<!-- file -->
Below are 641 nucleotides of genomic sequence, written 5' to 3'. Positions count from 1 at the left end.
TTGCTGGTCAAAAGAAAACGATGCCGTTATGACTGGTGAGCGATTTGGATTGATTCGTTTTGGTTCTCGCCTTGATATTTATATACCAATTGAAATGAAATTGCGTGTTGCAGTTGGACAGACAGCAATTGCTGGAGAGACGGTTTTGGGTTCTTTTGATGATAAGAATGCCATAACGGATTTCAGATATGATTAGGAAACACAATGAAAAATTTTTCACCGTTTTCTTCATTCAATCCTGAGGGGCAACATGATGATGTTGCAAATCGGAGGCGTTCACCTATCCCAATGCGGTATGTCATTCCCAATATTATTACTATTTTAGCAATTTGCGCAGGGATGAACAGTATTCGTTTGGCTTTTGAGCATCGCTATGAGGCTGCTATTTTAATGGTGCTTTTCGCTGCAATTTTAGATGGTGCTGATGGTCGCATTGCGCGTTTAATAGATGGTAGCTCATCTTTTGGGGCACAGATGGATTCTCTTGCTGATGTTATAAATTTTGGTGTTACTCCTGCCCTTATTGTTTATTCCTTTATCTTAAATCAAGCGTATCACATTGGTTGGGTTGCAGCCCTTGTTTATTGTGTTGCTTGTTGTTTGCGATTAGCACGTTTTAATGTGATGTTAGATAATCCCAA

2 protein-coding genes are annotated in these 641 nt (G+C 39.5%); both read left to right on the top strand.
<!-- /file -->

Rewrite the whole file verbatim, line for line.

Below are 641 nucleotides of genomic sequence, written 5' to 3'. Positions count from 1 at the left end.
TTGCTGGTCAAAAGAAAACGATGCCGTTATGACTGGTGAGCGATTTGGATTGATTCGTTTTGGTTCTCGCCTTGATATTTATATACCAATTGAAATGAAATTGCGTGTTGCAGTTGGACAGACAGCAATTGCTGGAGAGACGGTTTTGGGTTCTTTTGATGATAAGAATGCCATAACGGATTTCAGATATGATTAGGAAACACAATGAAAAATTTTTCACCGTTTTCTTCATTCAATCCTGAGGGGCAACATGATGATGTTGCAAATCGGAGGCGTTCACCTATCCCAATGCGGTATGTCATTCCCAATATTATTACTATTTTAGCAATTTGCGCAGGGATGAACAGTATTCGTTTGGCTTTTGAGCATCGCTATGAGGCTGCTATTTTAATGGTGCTTTTCGCTGCAATTTTAGATGGTGCTGATGGTCGCATTGCGCGTTTAATAGATGGTAGCTCATCTTTTGGGGCACAGATGGATTCTCTTGCTGATGTTATAAATTTTGGTGTTACTCCTGCCCTTATTGTTTATTCCTTTATCTTAAATCAAGCGTATCACATTGGTTGGGTTGCAGCCCTTGTTTATTGTGTTGCTTGTTGTTTGCGATTAGCACGTTTTAATGTGATGTTAGATAATCCCAA

2 protein-coding genes are annotated in these 641 nt (G+C 39.5%); both read left to right on the top strand.